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Lessons From The Ladder

Following Tom Williams’ successful series of interviews with key figures in the lower leagues, AnalystsBar are looking to share these powerful insights across a series of blogs called ‘Lessons from the Ladder. Below is our first piece, Getting on the Ladder:


At the lower levels of English football, change and innovation can feel threatening. Tradition often casts a long shadow at these football clubs, particularly when you have little else of obvious value, and the echoes of past glories still reverberate through every stadium. So stepping into the job of manager at one of these clubs (probably part-time, possibly without a playing career behind you) with dreams of making a definable difference is a daunting challenge. But it is a step many have to take to get a foothold on the footballing ladder.


In this blog we confront the narrative that success in football management is reserved solely for those who have had a glittering professional career. We delve into the experiences of individuals who have defied convention, challenging the belief that on-field prowess is a prerequisite for success in the dugout and how life in the lower leagues can equip them for future success. We also look at the challenges facing those who have played professionally and show that getting on to the ladder is anything but simple, even with a good career behind you.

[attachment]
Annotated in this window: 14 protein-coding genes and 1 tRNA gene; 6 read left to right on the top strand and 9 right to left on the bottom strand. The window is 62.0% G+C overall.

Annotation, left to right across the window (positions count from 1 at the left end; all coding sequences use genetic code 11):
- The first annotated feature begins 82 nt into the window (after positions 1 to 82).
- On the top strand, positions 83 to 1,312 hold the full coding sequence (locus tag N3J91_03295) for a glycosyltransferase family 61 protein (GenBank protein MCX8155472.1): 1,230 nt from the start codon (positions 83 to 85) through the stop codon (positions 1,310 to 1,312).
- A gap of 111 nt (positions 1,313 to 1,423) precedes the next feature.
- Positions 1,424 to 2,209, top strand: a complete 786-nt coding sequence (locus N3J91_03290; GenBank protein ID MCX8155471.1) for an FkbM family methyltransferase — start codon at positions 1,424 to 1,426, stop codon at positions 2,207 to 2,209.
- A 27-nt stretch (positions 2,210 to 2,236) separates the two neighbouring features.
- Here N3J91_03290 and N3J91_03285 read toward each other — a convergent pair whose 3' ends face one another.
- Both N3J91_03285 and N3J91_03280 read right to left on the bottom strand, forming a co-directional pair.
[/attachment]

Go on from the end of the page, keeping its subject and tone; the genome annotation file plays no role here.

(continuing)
Ebbsfleet’s Danny Searle met Tom before his appointment as interim manager in February 2024 and shared his journey in the game, one that has taken him from youth coaching at Chelsea, Charlton and West Ham but as far afield as Banik Ostrava in the Czech Republic without a professional career behind him:


“It's not a boasting or gloating thing, I think that I've worked really hard to get where I've got to. And all the coaches and managers out there that didn't have playing careers will tell you, it's a different journey for us. We have to work harder, I'd say, than a lot of the others because we have to prove ourselves. We have to earn respect, particularly in the dressing room. So I do take great pride in it. And I think that if I can keep going on the trajectory that I am, then hopefully I can get to where I want to get to”.